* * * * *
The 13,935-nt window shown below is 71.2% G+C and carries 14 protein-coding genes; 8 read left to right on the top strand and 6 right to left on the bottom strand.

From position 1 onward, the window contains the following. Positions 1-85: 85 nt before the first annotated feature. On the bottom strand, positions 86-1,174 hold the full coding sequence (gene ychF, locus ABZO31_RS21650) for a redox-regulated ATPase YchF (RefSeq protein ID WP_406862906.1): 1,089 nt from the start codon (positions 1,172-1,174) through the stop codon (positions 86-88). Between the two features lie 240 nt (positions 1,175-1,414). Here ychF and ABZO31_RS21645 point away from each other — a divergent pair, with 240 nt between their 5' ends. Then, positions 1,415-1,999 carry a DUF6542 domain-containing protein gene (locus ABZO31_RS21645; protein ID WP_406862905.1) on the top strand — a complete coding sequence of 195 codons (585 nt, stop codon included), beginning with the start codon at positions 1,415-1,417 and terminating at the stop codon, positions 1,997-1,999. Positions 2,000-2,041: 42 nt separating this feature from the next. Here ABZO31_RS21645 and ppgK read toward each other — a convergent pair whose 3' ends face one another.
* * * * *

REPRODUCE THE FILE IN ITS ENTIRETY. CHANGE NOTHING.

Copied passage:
The 13,935-nt window shown below is 71.2% G+C and carries 14 protein-coding genes; 8 read left to right on the top strand and 6 right to left on the bottom strand.

From position 1 onward, the window contains the following. Positions 1-85: 85 nt before the first annotated feature. On the bottom strand, positions 86-1,174 hold the full coding sequence (gene ychF, locus ABZO31_RS21650) for a redox-regulated ATPase YchF (RefSeq protein ID WP_406862906.1): 1,089 nt from the start codon (positions 1,172-1,174) through the stop codon (positions 86-88). Between the two features lie 240 nt (positions 1,175-1,414). Here ychF and ABZO31_RS21645 point away from each other — a divergent pair, with 240 nt between their 5' ends. Then, positions 1,415-1,999 carry a DUF6542 domain-containing protein gene (locus ABZO31_RS21645; protein ID WP_406862905.1) on the top strand — a complete coding sequence of 195 codons (585 nt, stop codon included), beginning with the start codon at positions 1,415-1,417 and terminating at the stop codon, positions 1,997-1,999. Positions 2,000-2,041: 42 nt separating this feature from the next. Here ABZO31_RS21645 and ppgK read toward each other — a convergent pair whose 3' ends face one another.